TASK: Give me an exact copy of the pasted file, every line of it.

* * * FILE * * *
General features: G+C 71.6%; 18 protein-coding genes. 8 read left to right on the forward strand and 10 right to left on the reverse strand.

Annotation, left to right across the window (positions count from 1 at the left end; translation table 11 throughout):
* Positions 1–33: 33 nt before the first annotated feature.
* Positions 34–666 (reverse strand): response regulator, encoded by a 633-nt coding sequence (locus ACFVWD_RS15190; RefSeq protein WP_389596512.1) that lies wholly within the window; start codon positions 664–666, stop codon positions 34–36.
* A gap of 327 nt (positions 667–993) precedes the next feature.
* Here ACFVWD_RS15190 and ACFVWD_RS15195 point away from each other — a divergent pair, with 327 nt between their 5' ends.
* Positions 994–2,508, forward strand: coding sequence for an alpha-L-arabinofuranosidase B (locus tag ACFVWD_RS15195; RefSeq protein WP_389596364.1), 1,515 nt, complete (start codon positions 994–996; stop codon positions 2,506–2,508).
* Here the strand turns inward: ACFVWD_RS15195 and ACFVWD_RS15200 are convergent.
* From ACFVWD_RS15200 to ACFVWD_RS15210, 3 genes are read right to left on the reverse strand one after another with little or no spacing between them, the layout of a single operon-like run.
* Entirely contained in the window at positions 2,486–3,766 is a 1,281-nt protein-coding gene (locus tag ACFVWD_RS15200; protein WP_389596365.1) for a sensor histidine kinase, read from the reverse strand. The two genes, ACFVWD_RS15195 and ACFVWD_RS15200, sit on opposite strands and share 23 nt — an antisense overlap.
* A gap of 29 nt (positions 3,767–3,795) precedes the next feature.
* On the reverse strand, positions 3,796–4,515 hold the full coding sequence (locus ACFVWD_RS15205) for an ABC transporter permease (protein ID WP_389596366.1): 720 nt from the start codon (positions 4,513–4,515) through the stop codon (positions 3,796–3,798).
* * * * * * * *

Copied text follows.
General features: G+C 71.6%; 18 protein-coding genes. 8 read left to right on the forward strand and 10 right to left on the reverse strand.

Annotation, left to right across the window (positions count from 1 at the left end; translation table 11 throughout):
* Positions 1–33: 33 nt before the first annotated feature.
* Positions 34–666 (reverse strand): response regulator, encoded by a 633-nt coding sequence (locus ACFVWD_RS15190; RefSeq protein WP_389596512.1) that lies wholly within the window; start codon positions 664–666, stop codon positions 34–36.
* A gap of 327 nt (positions 667–993) precedes the next feature.
* Here ACFVWD_RS15190 and ACFVWD_RS15195 point away from each other — a divergent pair, with 327 nt between their 5' ends.
* Positions 994–2,508, forward strand: coding sequence for an alpha-L-arabinofuranosidase B (locus tag ACFVWD_RS15195; RefSeq protein WP_389596364.1), 1,515 nt, complete (start codon positions 994–996; stop codon positions 2,506–2,508).
* Here the strand turns inward: ACFVWD_RS15195 and ACFVWD_RS15200 are convergent.
* From ACFVWD_RS15200 to ACFVWD_RS15210, 3 genes are read right to left on the reverse strand one after another with little or no spacing between them, the layout of a single operon-like run.
* Entirely contained in the window at positions 2,486–3,766 is a 1,281-nt protein-coding gene (locus tag ACFVWD_RS15200; protein WP_389596365.1) for a sensor histidine kinase, read from the reverse strand. The two genes, ACFVWD_RS15195 and ACFVWD_RS15200, sit on opposite strands and share 23 nt — an antisense overlap.
* A gap of 29 nt (positions 3,767–3,795) precedes the next feature.
* On the reverse strand, positions 3,796–4,515 hold the full coding sequence (locus ACFVWD_RS15205) for an ABC transporter permease (protein ID WP_389596366.1): 720 nt from the start codon (positions 4,513–4,515) through the stop codon (positions 3,796–3,798).